Settle, Catrigg Force, Victoria Cave and Attermire Scar

The walk begins and ends in Settle, one of the most popular Yorkshire Dales market towns. It is certainly one of the prettiest. The walk from the town starts with a climb to higher ground followed by a fell walk to visit to a lovely secluded waterfall. Then the walk follows open fells and quiet road before visiting Victoria Cave and Attermire Scar before returning to Settle.

Google Maps Open Source Maps

Statistics and Files
Start: Settle Distance: 11.2 miles (17.9 km) Climbing: 586 metres
Grid Ref: SD819637 Time: 4-5 hours Rating: Hard
GPX Route File Google Earth File About Settle
Start: Settle Distance: 11.2 miles (17.9 km)
Grid Ref: SD819637 Time: 4-5 hours
Climbing: 586 metres Rating: Hard
GPX Route File Google Earth File
Ordnance Survey Explorer Map (1:25,000)

The Walk:

Sheep leaving the fells 
	on which they were bornSheep leaving the fells on which they were born

This walk was the final one of three days enjoyed by me, Stewart and Deke in the late summer of 2003. It was a walk in classic Yorkshire Dales country which had some spectacular moments, some laughs, some mishaps and some pain. At the end of it all Stewart practically crawled in but then he had done three continuous days walking, something he had not done for a long time. As with our previous two days in Dentdale and the Howgill Fells we were lucky with the weather. It was a hot sunny morning that greeted us as we left Sedbergh to travel to Settle and it got warmer as we drove over. At 10.30am we were ready for the off but not before we had collected sandwiches and drinks from Dekes favourite Settle bakery. Then it was a stiff walk out of Settle up steep streets onto the fell side via a bridleway which was blocked by sheep that were being taken away from the only place they had ever known to a far darker place. What some innocent animals suffer for our Shepherds Pies and Cornish Pasties.

Crossing the fells east of LangcliffeCrossing the fells east of Langcliffe
Near Winskill StonesNear Winskill Stones

The walk took us further up and further away from Settle in a northerly direction towards the eastern fringes of Langcliffe before we headed on a gentle incline to Winskill Stones which would lead us to Catrigg Force. This initial walk in the quite of the Yorkshire Dales is great and on a clear day you can get fantastic views of Pen-y-ghent, my good friend Steve Scott's favourite hill. When viewing Pen-y-ghent I was thinking of you Steve, stuck in the Quantocks!

The plunge of Catrigg ForceThe plunge of Catrigg Force
Catrigg ForceCatrigg Force

Catrigg Force is a beautiful waterfall surrounded by a quaint little wood. It is a wonderful place to dwell a while and so we did. The water cascades down the falls in an area of deep tree lined idyll. This is fantastic in itself but you are in for a surprise yet if you've never been here before. I stood at the top of the waterfall and wondered where Stewart and Deke had gone. Then I spotted a path leading down into the wood and followed it as it winded down to running water at the bottom. There were more smaller waterfalls here to enjoy but as I tracked back upstream I walked into a vast open area surrounded by deep rock sides that had been cut out by the major waterfall when it was a much more potent force. The area was charming and it was here that we stayed a while watching the water flow over the top and down into the pool it had created 25 feet below. In fact we stayed quite a long time.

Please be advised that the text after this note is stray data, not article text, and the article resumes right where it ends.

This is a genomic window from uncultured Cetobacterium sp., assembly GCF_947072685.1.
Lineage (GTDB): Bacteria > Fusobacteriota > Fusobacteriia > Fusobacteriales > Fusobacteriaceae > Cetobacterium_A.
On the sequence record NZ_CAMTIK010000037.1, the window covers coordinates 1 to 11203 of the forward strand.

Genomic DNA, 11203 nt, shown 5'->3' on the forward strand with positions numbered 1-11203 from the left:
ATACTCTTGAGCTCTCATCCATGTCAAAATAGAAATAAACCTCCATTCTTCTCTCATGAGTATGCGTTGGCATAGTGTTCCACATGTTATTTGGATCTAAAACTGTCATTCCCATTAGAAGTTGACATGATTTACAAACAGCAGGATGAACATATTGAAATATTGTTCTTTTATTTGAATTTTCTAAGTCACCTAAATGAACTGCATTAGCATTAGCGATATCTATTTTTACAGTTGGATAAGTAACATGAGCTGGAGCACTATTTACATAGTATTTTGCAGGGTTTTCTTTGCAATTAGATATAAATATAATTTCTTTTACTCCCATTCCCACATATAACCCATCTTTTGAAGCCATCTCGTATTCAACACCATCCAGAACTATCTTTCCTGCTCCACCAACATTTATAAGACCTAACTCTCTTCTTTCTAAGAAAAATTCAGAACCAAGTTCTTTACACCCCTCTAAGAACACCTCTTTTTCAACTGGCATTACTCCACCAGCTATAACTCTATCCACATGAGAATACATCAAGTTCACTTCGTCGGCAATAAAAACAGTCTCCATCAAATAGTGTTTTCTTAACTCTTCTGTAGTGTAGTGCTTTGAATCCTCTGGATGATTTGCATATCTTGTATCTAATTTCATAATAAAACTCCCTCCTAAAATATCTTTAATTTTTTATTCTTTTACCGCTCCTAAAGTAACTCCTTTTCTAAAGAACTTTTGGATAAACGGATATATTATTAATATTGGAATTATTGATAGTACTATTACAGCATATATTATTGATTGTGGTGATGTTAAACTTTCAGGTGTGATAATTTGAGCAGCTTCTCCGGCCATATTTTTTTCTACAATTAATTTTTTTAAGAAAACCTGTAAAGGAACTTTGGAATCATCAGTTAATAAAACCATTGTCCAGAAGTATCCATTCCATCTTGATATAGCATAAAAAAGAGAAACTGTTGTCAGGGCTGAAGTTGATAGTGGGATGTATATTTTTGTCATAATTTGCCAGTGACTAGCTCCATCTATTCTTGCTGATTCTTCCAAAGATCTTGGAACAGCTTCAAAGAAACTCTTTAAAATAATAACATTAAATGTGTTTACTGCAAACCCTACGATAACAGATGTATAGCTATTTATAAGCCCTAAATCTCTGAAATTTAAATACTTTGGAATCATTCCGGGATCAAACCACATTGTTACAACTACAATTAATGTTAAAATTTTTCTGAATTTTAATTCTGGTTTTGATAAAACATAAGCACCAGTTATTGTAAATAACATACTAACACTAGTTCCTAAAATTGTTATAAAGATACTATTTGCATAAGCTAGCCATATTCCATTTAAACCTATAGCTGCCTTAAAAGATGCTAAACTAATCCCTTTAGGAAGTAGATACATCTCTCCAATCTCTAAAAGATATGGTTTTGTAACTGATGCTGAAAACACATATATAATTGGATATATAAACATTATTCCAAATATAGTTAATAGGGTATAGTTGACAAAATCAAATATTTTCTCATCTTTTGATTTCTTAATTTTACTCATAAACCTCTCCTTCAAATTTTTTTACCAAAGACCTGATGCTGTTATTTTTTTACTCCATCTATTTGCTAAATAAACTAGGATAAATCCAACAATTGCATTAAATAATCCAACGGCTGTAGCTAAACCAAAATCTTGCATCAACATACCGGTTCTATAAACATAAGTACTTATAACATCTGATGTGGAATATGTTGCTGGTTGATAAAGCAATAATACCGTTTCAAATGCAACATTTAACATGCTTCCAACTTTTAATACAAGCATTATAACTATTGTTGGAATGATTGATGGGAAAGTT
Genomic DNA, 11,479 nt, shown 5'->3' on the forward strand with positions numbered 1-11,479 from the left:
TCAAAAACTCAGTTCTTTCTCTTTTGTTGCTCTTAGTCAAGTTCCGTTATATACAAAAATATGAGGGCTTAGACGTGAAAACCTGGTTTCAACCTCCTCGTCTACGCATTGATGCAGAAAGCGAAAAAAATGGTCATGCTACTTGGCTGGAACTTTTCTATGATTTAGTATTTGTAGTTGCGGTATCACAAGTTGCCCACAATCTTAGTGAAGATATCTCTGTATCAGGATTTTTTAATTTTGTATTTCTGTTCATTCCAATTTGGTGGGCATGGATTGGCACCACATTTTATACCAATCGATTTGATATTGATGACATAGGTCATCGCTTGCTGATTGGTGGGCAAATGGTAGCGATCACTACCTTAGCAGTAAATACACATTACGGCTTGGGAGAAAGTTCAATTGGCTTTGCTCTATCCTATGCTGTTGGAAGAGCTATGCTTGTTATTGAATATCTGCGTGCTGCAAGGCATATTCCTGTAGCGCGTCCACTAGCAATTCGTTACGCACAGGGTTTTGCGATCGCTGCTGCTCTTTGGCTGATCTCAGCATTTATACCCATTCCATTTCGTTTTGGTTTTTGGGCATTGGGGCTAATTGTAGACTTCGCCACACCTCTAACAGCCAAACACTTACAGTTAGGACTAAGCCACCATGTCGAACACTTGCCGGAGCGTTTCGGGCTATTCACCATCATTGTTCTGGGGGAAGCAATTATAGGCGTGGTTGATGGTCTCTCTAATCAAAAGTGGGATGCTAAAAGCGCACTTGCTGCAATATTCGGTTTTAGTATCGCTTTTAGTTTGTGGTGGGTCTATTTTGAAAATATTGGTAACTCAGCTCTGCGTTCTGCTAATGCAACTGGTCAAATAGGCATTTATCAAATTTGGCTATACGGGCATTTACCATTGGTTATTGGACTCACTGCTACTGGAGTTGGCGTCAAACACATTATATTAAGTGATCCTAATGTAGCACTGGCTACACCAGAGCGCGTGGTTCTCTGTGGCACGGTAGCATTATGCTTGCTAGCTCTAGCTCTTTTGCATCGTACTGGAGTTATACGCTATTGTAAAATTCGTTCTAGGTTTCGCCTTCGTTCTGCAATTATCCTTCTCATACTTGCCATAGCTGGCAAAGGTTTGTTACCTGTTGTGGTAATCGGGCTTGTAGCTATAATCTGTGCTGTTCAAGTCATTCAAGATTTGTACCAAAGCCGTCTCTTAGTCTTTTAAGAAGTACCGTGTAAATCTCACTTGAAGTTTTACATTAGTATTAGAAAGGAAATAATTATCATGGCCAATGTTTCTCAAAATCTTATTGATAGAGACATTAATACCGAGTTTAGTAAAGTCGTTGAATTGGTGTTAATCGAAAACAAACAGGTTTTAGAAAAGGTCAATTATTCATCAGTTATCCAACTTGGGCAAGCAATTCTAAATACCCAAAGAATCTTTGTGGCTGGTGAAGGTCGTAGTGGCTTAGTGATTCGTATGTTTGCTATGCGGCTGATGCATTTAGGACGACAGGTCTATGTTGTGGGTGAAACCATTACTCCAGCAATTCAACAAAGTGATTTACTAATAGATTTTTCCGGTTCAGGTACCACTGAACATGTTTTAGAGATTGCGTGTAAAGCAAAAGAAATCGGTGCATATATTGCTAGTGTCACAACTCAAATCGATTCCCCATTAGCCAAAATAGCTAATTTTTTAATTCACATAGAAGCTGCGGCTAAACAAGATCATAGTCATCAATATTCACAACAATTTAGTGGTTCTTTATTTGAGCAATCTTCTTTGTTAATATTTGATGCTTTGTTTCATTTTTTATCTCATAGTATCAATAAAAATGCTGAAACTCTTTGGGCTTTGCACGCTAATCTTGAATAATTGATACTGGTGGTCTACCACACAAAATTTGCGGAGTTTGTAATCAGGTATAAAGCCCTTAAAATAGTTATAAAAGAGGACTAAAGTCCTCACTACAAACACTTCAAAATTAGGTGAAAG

The view from near Catrigg ForceThe view from near Catrigg Force

After Catrigg Force had beguiled us we reluctantly left and followed a footpath east across fields between Gorside and Cowbeck to reach roadside which we followed east to a t-junction at Henside. Then we took the right fork to Capon Hall before leaving the roadside to follow footpaths to the north of Langcliffe Scar and then past Jubilee Cave before continuing south to Victoria Cave. The walk was fantastic on lovely velvet ground in the best of limestone country. Even the section along the road was lovely, there was hardly a car to interrupt the peace of the Yorkshire Dales.

Fell walkerFell walker
Victoria CaveVictoria Cave

We reached was Victoria Cave. At the cave Stewart, who had been visibly waning for some time perked up. We peered into the cave without entering. Signs warned us not to do so and as we were feeling responsible we obliged. We explored the outside for this area is a place to explore at length. The limestone formations are some of the best, a fantastic part of the Dales and one of my all time favourite places in this great park. The views of limestone outcrops and pavements are superb and almost unabating as you leave one interesting limestone formation and are suddenly faced with another. This brilliant section is about three miles long if you include a diversion to Settle Scar but it never feels it and it is one of those walks that you will do time and time again.

Attermire ScarAttermire Scar
Warrendale KnottsWarrendale Knotts

After a while playing around, because it takes you back to feeling like a youngster exploring the land Stewart's new vigour was spent and it was sadly time to leave. we walked the final couple of miles with Stewart being coaxed along by Deke. I walked on and after the final climb onto the fell top above Settle I waited for the boys. Five minutes later Deke arrived, and a further ten passed before a weary Stewart trudged over the final hill. "I am knackered but I have done it" he claimed. He had.

Copyright © 2003-2024 Walking Englishman. All rights reserved.


Ordnance Survey

Facebook Twitter You Tube Linked In Google +